View Full Version : Convoy Dead in the Water
10-22-2006, 01:42 AM
It was the darndest thing. I came across a convoy dead in the water, including the escorts. It wasn't until I sank a few that the excorts woke up. (Using NRYM 2.1 and SH3Cmdr 2.6.1)
Has anyone else experienced this?
10-22-2006, 02:10 AM
I had a Task force do the same thing. Just dead in the water. Didn't move and only one of the 3 escorts moved.<div class="ev_tpc_signature">
10-22-2006, 02:21 AM
I've had this too. Don't know if it was supposed to happen, but they just sat there - even after I sank a few of them, the rest didn't didn't budge. Good target practise though!<div class="ev_tpc_signature">
10-22-2006, 02:24 AM
Never had the heart stopping moment of seeing one myself, I can only live in hope!<div class="ev_tpc_signature">
10-22-2006, 03:11 AM
The Brits must be doing some kind of psychological operations when they do this . . . . Wondering what we'll do.
10-22-2006, 03:28 AM
Well, whatever they are doing. They can keep practicing it. Just leave some bigger ships for target practice. http://forums.ubi.com/groupee_common/emoticons/icon_biggrin.gif<div class="ev_tpc_signature">
10-22-2006, 04:01 AM
Were they completly dead or just crawling along?
Sometimes it happens that the convoy gets confused on waypoints and they all pile up. It takes more then 30 minutes for them to sort out the order of sailing an resume in new course.<div class="ev_tpc_signature">
10-22-2006, 04:10 AM
They were in perfect formation, zero knots. It was amazing to see.
10-22-2006, 04:29 AM
Sometimes it happens that the convoy gets confused on waypoints and they all pile up. It takes more then 30 minutes for them to sort out the order of sailing an resume in new course.
Good point. This often hapenned, especially in foggy weather and convoys of mixed nationalities where the experience and competence of the Captains varied.<div class="ev_tpc_signature">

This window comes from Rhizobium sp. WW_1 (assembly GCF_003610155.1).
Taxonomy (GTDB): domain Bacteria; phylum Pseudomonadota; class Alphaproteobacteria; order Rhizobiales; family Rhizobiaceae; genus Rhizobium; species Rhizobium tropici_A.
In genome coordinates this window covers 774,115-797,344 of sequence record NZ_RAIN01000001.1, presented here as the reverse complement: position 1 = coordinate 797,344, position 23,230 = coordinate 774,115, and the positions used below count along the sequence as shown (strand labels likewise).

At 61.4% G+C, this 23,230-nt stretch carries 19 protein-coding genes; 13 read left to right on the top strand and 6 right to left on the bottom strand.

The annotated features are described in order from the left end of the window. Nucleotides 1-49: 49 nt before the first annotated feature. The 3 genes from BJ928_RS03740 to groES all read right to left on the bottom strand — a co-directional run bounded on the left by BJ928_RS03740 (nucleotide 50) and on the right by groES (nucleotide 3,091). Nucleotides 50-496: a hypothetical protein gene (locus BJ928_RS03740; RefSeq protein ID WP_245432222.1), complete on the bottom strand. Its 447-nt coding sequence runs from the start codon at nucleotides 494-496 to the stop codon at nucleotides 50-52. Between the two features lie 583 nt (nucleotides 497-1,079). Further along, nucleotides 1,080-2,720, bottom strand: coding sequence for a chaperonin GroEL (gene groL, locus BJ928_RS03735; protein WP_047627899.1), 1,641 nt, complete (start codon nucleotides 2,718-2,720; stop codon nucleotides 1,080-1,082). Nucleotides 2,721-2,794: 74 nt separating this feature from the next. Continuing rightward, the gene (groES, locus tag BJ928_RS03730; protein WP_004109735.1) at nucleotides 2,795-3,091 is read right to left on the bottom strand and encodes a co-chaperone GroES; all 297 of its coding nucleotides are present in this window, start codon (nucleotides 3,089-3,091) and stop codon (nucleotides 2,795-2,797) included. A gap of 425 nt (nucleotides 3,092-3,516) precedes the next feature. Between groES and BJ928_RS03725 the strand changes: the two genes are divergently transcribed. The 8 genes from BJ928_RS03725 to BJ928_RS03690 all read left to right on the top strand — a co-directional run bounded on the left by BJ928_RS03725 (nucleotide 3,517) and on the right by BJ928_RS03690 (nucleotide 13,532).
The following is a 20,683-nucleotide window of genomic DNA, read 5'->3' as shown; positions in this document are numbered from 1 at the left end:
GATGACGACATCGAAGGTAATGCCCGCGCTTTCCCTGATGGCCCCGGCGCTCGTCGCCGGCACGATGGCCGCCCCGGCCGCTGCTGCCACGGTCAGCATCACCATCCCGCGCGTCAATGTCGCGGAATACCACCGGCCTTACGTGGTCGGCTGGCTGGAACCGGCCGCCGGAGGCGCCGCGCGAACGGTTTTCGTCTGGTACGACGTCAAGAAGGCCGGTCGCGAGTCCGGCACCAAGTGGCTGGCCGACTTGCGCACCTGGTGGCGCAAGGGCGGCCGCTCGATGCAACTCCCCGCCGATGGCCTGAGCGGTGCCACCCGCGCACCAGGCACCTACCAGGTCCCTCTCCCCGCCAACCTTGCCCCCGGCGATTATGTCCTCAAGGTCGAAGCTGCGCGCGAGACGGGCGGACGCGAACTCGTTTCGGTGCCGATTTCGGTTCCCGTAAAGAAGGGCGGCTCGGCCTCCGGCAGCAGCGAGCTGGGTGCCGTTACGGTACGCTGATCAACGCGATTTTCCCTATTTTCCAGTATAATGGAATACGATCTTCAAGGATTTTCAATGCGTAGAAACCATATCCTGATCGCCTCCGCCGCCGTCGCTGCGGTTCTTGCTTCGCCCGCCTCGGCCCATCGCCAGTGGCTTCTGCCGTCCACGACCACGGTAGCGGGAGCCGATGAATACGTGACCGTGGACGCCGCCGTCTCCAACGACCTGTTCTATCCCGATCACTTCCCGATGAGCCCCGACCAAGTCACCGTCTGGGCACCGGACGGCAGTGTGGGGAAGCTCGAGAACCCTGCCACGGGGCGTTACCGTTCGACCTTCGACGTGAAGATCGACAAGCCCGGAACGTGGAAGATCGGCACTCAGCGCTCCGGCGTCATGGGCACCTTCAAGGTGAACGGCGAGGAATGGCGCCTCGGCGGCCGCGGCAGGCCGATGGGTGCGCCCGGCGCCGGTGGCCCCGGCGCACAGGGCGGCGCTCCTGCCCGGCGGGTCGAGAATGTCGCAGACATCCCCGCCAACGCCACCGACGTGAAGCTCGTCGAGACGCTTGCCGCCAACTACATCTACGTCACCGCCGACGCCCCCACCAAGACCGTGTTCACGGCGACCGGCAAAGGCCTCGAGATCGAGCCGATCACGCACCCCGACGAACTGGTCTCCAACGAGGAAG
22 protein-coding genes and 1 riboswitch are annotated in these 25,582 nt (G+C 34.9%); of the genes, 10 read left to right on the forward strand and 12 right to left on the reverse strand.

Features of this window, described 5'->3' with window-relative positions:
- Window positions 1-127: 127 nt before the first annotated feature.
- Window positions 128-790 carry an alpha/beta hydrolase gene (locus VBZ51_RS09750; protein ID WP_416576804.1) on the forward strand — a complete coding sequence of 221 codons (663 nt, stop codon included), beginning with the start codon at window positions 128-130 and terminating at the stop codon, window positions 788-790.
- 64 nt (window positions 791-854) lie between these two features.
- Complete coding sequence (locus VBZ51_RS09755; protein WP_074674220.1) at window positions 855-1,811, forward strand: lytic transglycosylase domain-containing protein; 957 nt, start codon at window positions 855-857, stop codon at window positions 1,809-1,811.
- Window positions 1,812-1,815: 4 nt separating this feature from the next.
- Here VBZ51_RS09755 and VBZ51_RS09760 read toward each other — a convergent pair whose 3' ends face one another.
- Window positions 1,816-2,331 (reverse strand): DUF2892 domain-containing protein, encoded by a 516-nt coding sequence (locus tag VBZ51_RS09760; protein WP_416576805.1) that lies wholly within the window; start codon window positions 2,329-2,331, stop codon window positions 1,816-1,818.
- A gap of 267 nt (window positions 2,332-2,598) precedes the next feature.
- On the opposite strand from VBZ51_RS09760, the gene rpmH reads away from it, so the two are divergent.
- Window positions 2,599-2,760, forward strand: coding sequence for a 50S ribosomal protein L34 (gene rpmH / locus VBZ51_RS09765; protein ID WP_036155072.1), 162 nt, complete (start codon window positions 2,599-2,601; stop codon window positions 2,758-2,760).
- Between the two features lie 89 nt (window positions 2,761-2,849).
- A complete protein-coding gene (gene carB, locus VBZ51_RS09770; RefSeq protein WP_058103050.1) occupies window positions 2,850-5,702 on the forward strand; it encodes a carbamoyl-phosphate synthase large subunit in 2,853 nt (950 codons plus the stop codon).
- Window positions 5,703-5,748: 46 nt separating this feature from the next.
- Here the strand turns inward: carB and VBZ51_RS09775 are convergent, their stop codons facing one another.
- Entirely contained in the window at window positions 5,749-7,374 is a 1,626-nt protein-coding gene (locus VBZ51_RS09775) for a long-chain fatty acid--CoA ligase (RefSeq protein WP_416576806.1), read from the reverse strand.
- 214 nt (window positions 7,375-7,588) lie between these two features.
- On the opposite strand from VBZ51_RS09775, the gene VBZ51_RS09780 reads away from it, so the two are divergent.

10-22-2006, 05:06 AM
So this was in NYGM? I never saw something like that but I didn't play NYGM very long ...
I guess NYGM's aim that you should never truly
know what happens next has been fulfilled once again.
In GW and UBWA I only saw the "crawlers", one or two at a time.<div class="ev_tpc_signature">
Use the vertical!
10-22-2006, 05:09 AM
Mine was either in the stock game or GW, I can't recall exactly, I've not used NYGM.<div class="ev_tpc_signature">
10-22-2006, 02:28 PM
Yes, I use the NYGM mod.
10-22-2006, 02:55 PM
I am currently re-reading "The Battle of the Atlantic" by Donald Macintyre. It is a concise, easy to read small book, in paperback. My copy is so old the paste in the binding has dried and cracked. The photos in the centre of the book are falling out and the pages are yellowing. Still, this is one book that I shall never send to the recyclers. I digress. Now to the point of this thread.
I would agree that this is some sort of bug in the game, confusion at a waypoint or something along those lines. There is no logical reason why this should occur in the game, but in real life weather could bring a convoy to a stop. This was more of a concern for the slow convoys, which contained ships that could not keep up with the faster convoys. The British divided their convoys of slow movers or fast movers. The slow convoys were named with the SC designation, formed at Sydney, Nova Scotia. The faster convoys were designated HX, formed at Halifax, Nova Scotia. Convoys heading east would be handed off to escorts from convoys heading west, around Iceland. This relaying of convoys adhered to a tight schedule, required to orchestrate such a complex system. The convoy SC42 was one of the slow Sydney convoys.